What Will Tomorrow Bring?

Rev. Deacon Allen Batchelder

Trinity Church
Waltham, Massachusetts
November 17, 2013, Pentecost XXVI

Isaiah 65:17-25, Psalm 98:1-6, II Thessalonians 3:6-13, Luke 21:5-19

From the Prophet Isaiah:
“For behold, I create new heavens and a new earth; and the former things shall not be remembered or come into mind. But be glad and rejoice forever in that which I create; for behold, I create Jerusalem a rejoicing, and her people a joy.

From the Second Letter of St. Paul to the Thessalonians:
Now we command you, brethren, in the name of our Lord Jesus Christ that you keep away from any brother who is living in idleness and not in accord with the tradition that you received from us. For you yourselves know how you ought to imitate us;

And from the Gospel of St. Luke:
And as some spoke of the temple, how it was adorned with noble stones and offerings, he said, “As for these things which you see, the days will come when there shall not be left here one stone upon another that will not be thrown down.”

Let us pray:
May the words of my mouth and the meditations of all our hearts be acceptable in thy sight, O God, our Rock and our Redeemer, our Strength and our Salvation.

Have you ever tried to make a prediction? Here are some from the past. All from people who were trusted individuals:

Thomas Watson, chairman of IBM, in 1943 said, “I think there is a world market for maybe five computers.”

Popular Mechanics magazine in 1949 made this prediction: “Where a calculator on the ENIAC (Electronic Numerical Integrator and Calculator) is equipped with 18,000 vacuum tubes and weighs 30 tons, computers in the future may have only 1,000 vacuum tubes and weigh only 1.5 tons.”

The Decca Recording Co. made a big mistake when they made this prediction: “We don’t like their sound, and guitar music is on the way out.” That was their prediction in 1962 concerning a few lads from Liverpool, England. Their band was called the Beatles.

In our Gospel reading this morning, we have Jesus and His disciples in the Temple. Now it was the disciples’ turn to ask Jesus some questions!

It all started with the arrival in the temple of a poor widow with an offering for the Lord (Luke 21:1-4). We should all be familiar with this passage and it would be an excellent stewardship message, but that’s next week. Compared to the gifts of the rich men, her two copper coins seemed insignificant, but Jesus said that she gave more than all the others combined. “The widow’s mite” does not represent the least we can give, but the most, our very all. When we sing, “Take my silver and my gold/Not a mite will I withhold,” we are telling God that everything we have belongs to Him.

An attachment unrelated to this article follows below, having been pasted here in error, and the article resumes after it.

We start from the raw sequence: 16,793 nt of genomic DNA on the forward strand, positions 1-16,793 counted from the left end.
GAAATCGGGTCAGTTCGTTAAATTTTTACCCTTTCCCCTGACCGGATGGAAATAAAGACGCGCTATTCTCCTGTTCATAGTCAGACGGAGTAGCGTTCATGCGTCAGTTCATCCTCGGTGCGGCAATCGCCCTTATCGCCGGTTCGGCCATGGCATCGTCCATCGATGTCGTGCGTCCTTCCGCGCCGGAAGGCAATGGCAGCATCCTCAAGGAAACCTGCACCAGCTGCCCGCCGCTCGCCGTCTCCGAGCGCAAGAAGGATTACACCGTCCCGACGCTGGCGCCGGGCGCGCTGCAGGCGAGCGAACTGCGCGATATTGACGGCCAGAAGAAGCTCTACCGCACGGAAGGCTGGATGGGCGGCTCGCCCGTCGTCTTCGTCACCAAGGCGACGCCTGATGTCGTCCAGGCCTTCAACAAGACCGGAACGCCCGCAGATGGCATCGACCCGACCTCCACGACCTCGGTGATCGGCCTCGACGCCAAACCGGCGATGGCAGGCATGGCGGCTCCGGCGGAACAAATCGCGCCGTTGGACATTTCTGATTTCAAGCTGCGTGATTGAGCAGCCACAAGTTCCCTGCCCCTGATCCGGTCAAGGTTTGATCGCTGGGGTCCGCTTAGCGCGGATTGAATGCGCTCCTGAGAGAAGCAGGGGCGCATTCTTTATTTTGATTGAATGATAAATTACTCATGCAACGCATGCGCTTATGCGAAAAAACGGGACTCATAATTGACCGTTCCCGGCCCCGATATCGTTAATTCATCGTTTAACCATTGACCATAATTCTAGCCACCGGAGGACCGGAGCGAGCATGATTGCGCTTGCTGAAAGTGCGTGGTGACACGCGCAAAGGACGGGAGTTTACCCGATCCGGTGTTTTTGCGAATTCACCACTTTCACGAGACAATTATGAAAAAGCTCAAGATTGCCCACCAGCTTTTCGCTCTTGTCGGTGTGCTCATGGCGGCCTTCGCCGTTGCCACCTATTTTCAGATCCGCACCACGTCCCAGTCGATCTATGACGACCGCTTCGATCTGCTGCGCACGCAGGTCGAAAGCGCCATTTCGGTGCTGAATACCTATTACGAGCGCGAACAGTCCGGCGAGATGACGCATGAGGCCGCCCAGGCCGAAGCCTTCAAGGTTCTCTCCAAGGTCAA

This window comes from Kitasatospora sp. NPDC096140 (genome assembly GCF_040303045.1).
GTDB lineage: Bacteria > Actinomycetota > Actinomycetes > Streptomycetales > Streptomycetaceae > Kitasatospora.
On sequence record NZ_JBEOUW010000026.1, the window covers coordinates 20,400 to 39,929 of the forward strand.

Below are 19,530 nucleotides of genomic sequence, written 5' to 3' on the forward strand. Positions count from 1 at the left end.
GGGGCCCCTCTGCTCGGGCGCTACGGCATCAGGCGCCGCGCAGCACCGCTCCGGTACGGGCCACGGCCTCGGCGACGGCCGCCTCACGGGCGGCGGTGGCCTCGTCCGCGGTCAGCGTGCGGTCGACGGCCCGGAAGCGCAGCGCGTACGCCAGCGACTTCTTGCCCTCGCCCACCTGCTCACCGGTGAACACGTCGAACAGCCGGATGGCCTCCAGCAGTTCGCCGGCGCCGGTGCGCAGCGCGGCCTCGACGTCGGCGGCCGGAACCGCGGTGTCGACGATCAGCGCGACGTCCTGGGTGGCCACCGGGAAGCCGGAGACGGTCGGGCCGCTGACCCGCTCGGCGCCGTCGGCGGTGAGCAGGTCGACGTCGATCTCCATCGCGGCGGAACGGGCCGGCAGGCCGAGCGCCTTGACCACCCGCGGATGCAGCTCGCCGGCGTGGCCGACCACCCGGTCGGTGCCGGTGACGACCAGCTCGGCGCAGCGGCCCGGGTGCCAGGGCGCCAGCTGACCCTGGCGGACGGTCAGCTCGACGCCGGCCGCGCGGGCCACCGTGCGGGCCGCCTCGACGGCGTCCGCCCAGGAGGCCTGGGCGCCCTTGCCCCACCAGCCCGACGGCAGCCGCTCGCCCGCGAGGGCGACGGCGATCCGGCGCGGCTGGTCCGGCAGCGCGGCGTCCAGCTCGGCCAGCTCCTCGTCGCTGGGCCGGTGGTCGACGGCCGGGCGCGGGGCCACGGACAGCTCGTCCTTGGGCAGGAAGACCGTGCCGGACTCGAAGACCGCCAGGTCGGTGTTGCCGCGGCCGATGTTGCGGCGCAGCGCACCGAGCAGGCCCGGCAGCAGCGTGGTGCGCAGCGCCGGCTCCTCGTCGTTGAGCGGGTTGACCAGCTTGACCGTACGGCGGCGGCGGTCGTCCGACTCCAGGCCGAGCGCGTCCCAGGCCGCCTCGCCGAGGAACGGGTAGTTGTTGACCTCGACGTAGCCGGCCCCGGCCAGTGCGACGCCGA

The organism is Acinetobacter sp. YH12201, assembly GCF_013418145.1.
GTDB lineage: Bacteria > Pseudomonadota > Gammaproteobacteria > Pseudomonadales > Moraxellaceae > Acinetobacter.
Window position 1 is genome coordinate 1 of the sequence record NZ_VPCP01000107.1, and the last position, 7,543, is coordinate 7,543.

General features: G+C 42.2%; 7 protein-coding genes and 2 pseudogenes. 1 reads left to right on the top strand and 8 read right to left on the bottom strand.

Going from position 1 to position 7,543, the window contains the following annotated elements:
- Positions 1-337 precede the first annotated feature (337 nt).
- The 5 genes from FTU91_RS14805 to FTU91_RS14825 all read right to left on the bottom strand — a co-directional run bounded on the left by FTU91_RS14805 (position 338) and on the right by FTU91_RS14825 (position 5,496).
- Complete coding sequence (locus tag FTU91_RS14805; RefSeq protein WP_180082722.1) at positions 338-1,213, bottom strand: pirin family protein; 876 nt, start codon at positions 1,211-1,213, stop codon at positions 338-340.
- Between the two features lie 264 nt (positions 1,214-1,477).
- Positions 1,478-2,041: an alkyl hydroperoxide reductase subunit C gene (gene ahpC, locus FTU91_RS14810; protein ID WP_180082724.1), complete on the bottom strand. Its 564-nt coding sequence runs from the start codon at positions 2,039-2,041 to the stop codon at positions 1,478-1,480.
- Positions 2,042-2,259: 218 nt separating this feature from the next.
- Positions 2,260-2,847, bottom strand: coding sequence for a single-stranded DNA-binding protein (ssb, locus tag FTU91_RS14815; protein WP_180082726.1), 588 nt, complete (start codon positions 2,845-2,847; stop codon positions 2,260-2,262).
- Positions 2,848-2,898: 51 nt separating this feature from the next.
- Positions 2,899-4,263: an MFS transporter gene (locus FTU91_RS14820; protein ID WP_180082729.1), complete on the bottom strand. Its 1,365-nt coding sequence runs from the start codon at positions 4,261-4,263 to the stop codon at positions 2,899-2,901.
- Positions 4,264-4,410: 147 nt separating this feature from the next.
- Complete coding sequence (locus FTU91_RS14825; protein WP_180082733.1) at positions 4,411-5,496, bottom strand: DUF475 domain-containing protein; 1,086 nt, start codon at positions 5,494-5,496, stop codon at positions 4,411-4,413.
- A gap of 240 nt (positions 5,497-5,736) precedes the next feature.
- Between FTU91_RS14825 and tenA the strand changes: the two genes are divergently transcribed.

When it comes to our giving, God sees more than the portion; He also sees the proportion. Men see what is given, but God sees what is left, and by that He measures the gift and the condition of our hearts. Winston Churchill said, “We make a living by what we get, but we make a life by what we give.” It’s something to think about for next Sunday.

The temple in Jerusalem was a beautiful structure, embellished with many costly decorations that a poor widow could never give, and the disciples mentioned this to Jesus. But our Lord was not impressed. He told them that the day would come when the beautiful Jewish temple would be demolished (Luke 21:5-6). He had already announced that the city would be destroyed (Luke 19:41-44), but now He specifically mentioned the destruction of the temple.

Jesus’ prediction that a structure so immense would be leveled to the ground seemed implausible. But they pressed Jesus for more information. In their voice was fear. Fear of the unknown. Fear that their lives were about to change forever. Jesus had not made any predictions like this one. This was different. This, they could understand.

Forty years later Jesus’ prediction came true. In 70 AD the Temple was destroyed by Rome. If this prediction came true, would not the other predictions of Jesus come true as well?